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Logo of nihpaAbout Author manuscriptsSubmit a manuscriptNIH Public Access; Author Manuscript; Accepted for publication in peer reviewed journal;
Neuropsychology. Author manuscript; available in PMC Dec 3, 2008.
Published in final edited form as:
PMCID: PMC2593153
NIHMSID: NIHMS79985

Sustained Attention in Children With Two Etiologies of Early Hydrocephalus

Maegan D. Swartwout, Paul T. Cirino, Amy W. Hampson, and Jack M. Fletcher
Department of Psychology, University of Houston
Michael E. Brandt
Center for Computational Biomedicine, University of Texas Health Science Center at Houston

Abstract

Several studies have shown that children with spina bifida meningomyelocele (SBM) and hydrocephalus have attention problems on parent ratings and difficulties in stimulus orienting associated with a posterior brain attention system. Less is known about response control and inhibition associated with an anterior brain attention system. Using the Gordon Vigilance Task (), we studied error rate, reaction time, and performance over time for sustained attention, a key anterior attention function, in 101 children with SBM, 17 with aqueductal stenosis (AS; another condition involving congenital hydrocephalus), and 40 typically developing controls (NC). In SBM, we investigated the relation between cognitive attention and parent ratings of inattention and hyperactivity and explored the impact of medical variables. Children with SBM did not differ from AS or NC groups on measures of sustained attention, but they committed more errors and responded more slowly. Approximately one-third of the SBM group had attention symptoms, although parent attention ratings were not associated with task performance. Hydrocephalus does not account for the attention profile of children with SBM, which also reflects the distinctive brain dysmorphologies associated with this condition.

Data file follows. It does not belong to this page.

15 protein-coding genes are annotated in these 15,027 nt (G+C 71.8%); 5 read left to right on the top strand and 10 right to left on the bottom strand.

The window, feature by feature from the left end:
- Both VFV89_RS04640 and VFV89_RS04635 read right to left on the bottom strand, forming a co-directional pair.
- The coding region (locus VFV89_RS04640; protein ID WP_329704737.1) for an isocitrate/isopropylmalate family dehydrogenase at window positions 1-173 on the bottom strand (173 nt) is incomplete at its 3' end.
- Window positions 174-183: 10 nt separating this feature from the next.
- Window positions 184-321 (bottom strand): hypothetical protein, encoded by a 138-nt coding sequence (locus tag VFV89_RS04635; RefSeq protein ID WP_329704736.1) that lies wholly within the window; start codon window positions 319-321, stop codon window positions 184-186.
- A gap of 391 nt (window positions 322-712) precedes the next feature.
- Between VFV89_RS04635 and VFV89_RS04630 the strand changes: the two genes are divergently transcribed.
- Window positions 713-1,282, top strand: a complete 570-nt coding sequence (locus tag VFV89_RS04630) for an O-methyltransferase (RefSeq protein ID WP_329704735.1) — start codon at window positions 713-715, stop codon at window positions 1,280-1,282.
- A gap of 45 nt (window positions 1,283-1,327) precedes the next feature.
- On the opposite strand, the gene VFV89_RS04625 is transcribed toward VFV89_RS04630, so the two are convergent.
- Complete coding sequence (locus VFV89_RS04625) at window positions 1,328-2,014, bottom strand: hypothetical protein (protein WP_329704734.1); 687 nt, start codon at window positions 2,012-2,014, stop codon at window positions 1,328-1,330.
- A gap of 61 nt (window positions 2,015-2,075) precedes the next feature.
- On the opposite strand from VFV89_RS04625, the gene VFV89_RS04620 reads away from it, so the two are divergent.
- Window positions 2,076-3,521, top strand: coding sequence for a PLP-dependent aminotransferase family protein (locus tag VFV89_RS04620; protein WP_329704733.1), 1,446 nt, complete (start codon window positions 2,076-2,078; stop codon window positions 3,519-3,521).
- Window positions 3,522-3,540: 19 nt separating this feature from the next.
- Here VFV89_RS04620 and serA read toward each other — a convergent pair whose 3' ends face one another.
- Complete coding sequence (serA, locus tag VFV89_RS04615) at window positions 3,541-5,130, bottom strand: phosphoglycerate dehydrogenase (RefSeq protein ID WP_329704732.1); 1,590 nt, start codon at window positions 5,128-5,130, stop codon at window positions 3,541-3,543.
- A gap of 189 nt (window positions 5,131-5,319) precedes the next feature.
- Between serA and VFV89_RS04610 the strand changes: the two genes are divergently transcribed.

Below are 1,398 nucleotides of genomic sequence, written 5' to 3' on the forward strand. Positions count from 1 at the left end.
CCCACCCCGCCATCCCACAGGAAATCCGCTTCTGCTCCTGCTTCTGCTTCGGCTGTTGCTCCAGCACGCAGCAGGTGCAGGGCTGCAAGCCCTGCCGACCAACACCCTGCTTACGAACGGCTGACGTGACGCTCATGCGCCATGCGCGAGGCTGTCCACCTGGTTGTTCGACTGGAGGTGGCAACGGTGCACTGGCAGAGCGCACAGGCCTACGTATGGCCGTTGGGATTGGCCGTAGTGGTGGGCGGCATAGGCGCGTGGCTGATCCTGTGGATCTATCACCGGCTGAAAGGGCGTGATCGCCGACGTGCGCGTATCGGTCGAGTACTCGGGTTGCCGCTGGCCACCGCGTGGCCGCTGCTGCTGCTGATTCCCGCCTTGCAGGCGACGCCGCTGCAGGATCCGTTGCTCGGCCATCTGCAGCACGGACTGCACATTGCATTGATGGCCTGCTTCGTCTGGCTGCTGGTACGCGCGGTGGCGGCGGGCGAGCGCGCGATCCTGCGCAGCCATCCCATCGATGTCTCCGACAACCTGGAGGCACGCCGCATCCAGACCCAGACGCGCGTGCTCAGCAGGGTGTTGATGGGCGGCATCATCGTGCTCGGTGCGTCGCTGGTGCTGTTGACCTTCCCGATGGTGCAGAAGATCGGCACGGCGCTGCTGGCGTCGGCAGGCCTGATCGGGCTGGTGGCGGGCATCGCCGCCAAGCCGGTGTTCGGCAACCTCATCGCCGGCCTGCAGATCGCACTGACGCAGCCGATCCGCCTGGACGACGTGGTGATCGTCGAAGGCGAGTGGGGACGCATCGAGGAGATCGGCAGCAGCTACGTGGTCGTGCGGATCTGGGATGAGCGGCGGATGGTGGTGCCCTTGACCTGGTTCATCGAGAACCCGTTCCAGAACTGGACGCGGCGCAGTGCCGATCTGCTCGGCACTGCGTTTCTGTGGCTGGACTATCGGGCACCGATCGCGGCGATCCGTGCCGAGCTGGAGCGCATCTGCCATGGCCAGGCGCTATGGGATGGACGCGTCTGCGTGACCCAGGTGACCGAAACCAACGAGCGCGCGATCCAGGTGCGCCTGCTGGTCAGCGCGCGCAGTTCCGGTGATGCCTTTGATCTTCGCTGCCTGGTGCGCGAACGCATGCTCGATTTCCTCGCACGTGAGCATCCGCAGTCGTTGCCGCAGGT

Keywords: spina bifida, aqueductal stenosis, hydrocephalus, attention, continuous performance task
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